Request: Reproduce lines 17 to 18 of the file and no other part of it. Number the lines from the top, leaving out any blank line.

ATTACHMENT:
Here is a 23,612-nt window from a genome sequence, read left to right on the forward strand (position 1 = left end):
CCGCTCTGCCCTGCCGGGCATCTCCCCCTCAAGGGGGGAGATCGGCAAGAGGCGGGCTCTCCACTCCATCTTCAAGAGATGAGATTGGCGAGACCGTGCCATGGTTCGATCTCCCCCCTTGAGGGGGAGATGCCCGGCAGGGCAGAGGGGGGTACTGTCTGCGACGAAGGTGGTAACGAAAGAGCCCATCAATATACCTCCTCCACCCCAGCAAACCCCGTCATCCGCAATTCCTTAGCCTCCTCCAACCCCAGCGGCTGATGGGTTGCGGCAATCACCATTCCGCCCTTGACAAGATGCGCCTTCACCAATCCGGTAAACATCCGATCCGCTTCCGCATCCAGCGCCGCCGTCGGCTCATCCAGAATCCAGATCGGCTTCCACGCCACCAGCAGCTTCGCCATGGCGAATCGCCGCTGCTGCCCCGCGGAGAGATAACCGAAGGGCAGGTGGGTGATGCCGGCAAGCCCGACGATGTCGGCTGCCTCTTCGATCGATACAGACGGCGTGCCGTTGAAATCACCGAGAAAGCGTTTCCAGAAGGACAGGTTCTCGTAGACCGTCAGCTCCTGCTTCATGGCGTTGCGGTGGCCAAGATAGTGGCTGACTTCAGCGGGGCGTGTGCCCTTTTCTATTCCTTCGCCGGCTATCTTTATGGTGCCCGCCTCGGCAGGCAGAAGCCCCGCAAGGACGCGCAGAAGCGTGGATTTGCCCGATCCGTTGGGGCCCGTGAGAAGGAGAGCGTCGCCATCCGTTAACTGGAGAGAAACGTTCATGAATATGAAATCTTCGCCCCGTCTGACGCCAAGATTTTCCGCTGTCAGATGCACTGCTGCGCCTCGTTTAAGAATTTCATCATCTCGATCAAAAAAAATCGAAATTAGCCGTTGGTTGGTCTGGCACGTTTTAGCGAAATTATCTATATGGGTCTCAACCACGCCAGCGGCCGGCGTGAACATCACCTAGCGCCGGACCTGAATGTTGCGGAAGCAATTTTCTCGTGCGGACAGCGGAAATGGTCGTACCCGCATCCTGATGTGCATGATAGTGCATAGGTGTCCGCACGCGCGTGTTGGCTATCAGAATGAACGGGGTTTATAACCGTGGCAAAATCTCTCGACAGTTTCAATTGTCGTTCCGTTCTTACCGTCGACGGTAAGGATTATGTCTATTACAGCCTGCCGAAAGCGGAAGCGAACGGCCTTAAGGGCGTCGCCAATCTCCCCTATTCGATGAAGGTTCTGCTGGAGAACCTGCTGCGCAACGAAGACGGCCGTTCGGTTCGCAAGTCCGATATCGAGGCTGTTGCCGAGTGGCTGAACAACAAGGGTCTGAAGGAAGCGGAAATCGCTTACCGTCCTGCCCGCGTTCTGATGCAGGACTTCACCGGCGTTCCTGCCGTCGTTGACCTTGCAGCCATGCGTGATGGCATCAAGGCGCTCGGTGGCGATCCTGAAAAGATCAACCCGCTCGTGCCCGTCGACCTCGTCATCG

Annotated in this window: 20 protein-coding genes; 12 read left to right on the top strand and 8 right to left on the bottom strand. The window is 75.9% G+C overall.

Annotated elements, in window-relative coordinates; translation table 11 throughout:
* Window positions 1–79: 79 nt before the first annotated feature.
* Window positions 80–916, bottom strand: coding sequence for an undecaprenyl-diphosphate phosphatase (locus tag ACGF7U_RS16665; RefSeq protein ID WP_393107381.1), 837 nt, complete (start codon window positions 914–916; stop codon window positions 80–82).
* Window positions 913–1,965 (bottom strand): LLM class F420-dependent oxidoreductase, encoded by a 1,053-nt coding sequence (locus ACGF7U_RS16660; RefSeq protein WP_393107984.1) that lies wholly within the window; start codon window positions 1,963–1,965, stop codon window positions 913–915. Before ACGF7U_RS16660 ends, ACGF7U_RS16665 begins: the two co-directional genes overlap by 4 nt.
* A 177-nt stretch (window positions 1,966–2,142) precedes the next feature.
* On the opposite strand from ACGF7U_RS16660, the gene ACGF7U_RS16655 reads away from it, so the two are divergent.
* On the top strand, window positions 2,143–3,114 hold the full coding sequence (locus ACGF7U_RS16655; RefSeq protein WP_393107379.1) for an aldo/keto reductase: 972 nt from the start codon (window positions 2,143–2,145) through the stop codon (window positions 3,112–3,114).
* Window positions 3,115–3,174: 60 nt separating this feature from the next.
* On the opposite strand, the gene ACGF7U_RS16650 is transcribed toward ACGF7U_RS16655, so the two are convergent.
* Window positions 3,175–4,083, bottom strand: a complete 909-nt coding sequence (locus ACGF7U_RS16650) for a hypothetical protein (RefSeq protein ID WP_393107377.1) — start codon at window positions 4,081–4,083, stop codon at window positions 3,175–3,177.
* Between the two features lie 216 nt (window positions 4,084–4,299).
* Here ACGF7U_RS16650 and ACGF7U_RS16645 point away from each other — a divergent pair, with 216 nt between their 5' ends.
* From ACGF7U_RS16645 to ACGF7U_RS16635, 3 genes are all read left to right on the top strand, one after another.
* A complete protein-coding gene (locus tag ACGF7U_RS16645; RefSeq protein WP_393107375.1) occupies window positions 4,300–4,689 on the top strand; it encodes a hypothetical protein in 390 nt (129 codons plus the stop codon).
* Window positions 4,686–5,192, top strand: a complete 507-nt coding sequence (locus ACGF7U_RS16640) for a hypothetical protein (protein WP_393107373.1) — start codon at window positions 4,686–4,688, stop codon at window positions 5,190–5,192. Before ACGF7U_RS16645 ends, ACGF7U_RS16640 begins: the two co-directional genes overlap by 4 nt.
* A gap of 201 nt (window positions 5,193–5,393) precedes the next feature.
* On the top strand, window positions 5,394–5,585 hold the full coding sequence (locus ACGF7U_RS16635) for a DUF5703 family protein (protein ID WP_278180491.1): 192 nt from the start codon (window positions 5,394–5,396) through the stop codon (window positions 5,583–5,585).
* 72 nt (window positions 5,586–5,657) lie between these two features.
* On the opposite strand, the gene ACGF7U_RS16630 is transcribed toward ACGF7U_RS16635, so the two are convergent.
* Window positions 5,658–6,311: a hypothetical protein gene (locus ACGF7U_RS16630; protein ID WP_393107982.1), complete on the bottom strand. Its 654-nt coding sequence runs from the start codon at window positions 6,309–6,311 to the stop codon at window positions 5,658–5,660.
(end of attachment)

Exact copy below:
* A complete protein-coding gene (locus tag ACGF7U_RS16645; RefSeq protein WP_393107375.1) occupies window positions 4,300–4,689 on the top strand; it encodes a hypothetical protein in 390 nt (129 codons plus the stop codon).
* Window positions 4,686–5,192, top strand: a complete 507-nt coding sequence (locus ACGF7U_RS16640) for a hypothetical protein (protein WP_393107373.1) — start codon at window positions 4,686–4,688, stop codon at window positions 5,190–5,192. Before ACGF7U_RS16645 ends, ACGF7U_RS16640 begins: the two co-directional genes overlap by 4 nt.